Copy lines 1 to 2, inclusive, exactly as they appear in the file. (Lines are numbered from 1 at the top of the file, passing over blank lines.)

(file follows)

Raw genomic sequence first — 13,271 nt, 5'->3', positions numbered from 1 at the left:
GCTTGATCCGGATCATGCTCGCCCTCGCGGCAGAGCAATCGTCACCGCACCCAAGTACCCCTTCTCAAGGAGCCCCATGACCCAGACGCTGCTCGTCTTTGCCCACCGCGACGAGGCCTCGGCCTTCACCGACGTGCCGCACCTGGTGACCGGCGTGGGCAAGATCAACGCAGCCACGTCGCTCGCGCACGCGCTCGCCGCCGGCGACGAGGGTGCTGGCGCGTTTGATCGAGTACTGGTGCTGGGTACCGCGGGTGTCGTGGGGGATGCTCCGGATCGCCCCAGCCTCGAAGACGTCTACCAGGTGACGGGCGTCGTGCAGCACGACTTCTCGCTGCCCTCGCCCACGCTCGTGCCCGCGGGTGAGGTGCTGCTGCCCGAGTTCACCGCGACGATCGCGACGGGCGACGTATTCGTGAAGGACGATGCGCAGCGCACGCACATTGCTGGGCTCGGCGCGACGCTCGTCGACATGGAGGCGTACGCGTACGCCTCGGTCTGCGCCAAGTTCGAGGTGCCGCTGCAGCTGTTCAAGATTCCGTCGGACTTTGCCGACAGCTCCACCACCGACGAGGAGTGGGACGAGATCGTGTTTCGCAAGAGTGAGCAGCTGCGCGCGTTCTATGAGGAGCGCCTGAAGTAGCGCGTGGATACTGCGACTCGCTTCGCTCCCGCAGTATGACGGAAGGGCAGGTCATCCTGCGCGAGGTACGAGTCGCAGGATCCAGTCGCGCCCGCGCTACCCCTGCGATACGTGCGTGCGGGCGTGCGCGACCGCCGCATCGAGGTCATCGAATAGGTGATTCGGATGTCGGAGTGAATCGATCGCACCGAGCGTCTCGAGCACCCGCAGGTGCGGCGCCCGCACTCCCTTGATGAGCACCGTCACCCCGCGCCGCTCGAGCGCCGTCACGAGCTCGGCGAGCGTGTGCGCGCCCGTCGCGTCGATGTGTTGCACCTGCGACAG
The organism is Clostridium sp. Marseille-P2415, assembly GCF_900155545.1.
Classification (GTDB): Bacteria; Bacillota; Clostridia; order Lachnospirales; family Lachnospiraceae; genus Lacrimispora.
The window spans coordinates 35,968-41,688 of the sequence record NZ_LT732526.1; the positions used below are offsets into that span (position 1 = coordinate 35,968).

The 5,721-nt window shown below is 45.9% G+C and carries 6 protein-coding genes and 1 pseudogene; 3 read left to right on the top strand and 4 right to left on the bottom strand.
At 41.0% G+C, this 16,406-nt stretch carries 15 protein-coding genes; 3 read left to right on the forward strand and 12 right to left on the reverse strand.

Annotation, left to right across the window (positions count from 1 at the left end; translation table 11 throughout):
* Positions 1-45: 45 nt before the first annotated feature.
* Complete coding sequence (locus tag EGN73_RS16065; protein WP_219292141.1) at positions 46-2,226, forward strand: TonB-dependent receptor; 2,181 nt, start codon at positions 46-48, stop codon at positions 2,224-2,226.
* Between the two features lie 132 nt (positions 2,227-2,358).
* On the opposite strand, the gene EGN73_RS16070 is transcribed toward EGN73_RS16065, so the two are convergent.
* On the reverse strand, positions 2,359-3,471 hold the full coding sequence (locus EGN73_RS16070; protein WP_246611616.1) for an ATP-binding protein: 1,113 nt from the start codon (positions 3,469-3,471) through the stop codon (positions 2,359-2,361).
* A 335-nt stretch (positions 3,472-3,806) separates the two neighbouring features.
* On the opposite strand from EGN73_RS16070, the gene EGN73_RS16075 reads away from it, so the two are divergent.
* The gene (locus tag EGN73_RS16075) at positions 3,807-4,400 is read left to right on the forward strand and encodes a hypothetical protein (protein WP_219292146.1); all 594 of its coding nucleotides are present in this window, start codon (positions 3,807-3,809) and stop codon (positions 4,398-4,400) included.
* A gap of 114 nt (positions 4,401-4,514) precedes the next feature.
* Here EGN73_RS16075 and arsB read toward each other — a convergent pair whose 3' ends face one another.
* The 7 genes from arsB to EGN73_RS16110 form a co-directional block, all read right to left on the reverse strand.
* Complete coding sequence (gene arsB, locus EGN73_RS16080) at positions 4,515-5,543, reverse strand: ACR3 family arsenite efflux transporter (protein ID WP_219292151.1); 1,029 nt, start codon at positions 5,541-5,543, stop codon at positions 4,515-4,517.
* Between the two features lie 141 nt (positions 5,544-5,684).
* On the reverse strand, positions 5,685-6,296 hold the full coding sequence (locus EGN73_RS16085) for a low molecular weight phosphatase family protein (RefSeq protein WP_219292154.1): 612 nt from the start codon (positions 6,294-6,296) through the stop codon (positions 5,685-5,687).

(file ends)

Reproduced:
Raw genomic sequence first — 13,271 nt, 5'->3', positions numbered from 1 at the left:
GCTTGATCCGGATCATGCTCGCCCTCGCGGCAGAGCAATCGTCACCGCACCCAAGTACCCCTTCTCAAGGAGCCCCATGACCCAGACGCTGCTCGTCTTTGCCCACCGCGACGAGGCCTCGGCCTTCACCGACGTGCCGCACCTGGTGACCGGCGTGGGCAAGATCAACGCAGCCACGTCGCTCGCGCACGCGCTCGCCGCCGGCGACGAGGGTGCTGGCGCGTTTGATCGAGTACTGGTGCTGGGTACCGCGGGTGTCGTGGGGGATGCTCCGGATCGCCCCAGCCTCGAAGACGTCTACCAGGTGACGGGCGTCGTGCAGCACGACTTCTCGCTGCCCTCGCCCACGCTCGTGCCCGCGGGTGAGGTGCTGCTGCCCGAGTTCACCGCGACGATCGCGACGGGCGACGTATTCGTGAAGGACGATGCGCAGCGCACGCACATTGCTGGGCTCGGCGCGACGCTCGTCGACATGGAGGCGTACGCGTACGCCTCGGTCTGCGCCAAGTTCGAGGTGCCGCTGCAGCTGTTCAAGATTCCGTCGGACTTTGCCGACAGCTCCACCACCGACGAGGAGTGGGACGAGATCGTGTTTCGCAAGAGTGAGCAGCTGCGCGCGTTCTATGAGGAGCGCCTGAAGTAGCGCGTGGATACTGCGACTCGCTTCGCTCCCGCAGTATGACGGAAGGGCAGGTCATCCTGCGCGAGGTACGAGTCGCAGGATCCAGTCGCGCCCGCGCTACCCCTGCGATACGTGCGTGCGGGCGTGCGCGACCGCCGCATCGAGGTCATCGAATAGGTGATTCGGATGTCGGAGTGAATCGATCGCACCGAGCGTCTCGAGCACCCGCAGGTGCGGCGCCCGCACTCCCTTGATGAGCACCGTCACCCCGCGCCGCTCGAGCGCCGTCACGAGCTCGGCGAGCGTGTGCGCGCCCGTCGCGTCGATGTGTTGCACCTGCGACAG